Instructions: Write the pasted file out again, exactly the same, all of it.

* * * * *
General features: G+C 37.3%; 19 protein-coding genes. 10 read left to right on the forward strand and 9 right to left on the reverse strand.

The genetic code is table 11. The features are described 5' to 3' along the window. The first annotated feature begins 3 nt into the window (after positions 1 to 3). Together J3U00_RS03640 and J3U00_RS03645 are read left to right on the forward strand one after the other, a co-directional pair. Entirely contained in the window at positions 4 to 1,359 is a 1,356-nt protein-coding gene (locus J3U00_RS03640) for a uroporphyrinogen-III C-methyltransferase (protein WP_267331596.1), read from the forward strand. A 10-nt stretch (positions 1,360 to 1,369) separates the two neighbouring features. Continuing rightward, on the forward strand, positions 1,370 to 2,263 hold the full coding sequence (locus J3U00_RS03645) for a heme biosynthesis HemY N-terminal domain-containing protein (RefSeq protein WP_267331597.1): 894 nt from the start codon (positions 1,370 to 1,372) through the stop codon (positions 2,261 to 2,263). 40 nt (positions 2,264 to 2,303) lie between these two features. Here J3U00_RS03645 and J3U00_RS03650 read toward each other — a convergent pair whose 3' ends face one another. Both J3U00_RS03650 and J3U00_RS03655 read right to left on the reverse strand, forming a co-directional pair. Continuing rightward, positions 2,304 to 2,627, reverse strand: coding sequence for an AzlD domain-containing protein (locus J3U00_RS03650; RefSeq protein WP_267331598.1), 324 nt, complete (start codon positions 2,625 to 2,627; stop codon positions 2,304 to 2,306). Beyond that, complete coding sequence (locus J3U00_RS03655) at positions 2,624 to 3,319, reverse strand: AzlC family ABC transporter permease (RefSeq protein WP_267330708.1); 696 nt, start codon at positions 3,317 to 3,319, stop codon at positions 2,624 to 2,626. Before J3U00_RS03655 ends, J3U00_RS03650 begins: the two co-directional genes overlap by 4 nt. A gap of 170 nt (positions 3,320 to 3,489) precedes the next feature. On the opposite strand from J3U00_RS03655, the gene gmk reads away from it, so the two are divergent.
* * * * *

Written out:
General features: G+C 37.3%; 19 protein-coding genes. 10 read left to right on the forward strand and 9 right to left on the reverse strand.

The genetic code is table 11. The features are described 5' to 3' along the window. The first annotated feature begins 3 nt into the window (after positions 1 to 3). Together J3U00_RS03640 and J3U00_RS03645 are read left to right on the forward strand one after the other, a co-directional pair. Entirely contained in the window at positions 4 to 1,359 is a 1,356-nt protein-coding gene (locus J3U00_RS03640) for a uroporphyrinogen-III C-methyltransferase (protein WP_267331596.1), read from the forward strand. A 10-nt stretch (positions 1,360 to 1,369) separates the two neighbouring features. Continuing rightward, on the forward strand, positions 1,370 to 2,263 hold the full coding sequence (locus J3U00_RS03645) for a heme biosynthesis HemY N-terminal domain-containing protein (RefSeq protein WP_267331597.1): 894 nt from the start codon (positions 1,370 to 1,372) through the stop codon (positions 2,261 to 2,263). 40 nt (positions 2,264 to 2,303) lie between these two features. Here J3U00_RS03645 and J3U00_RS03650 read toward each other — a convergent pair whose 3' ends face one another. Both J3U00_RS03650 and J3U00_RS03655 read right to left on the reverse strand, forming a co-directional pair. Continuing rightward, positions 2,304 to 2,627, reverse strand: coding sequence for an AzlD domain-containing protein (locus J3U00_RS03650; RefSeq protein WP_267331598.1), 324 nt, complete (start codon positions 2,625 to 2,627; stop codon positions 2,304 to 2,306). Beyond that, complete coding sequence (locus J3U00_RS03655) at positions 2,624 to 3,319, reverse strand: AzlC family ABC transporter permease (RefSeq protein WP_267330708.1); 696 nt, start codon at positions 3,317 to 3,319, stop codon at positions 2,624 to 2,626. Before J3U00_RS03655 ends, J3U00_RS03650 begins: the two co-directional genes overlap by 4 nt. A gap of 170 nt (positions 3,320 to 3,489) precedes the next feature. On the opposite strand from J3U00_RS03655, the gene gmk reads away from it, so the two are divergent.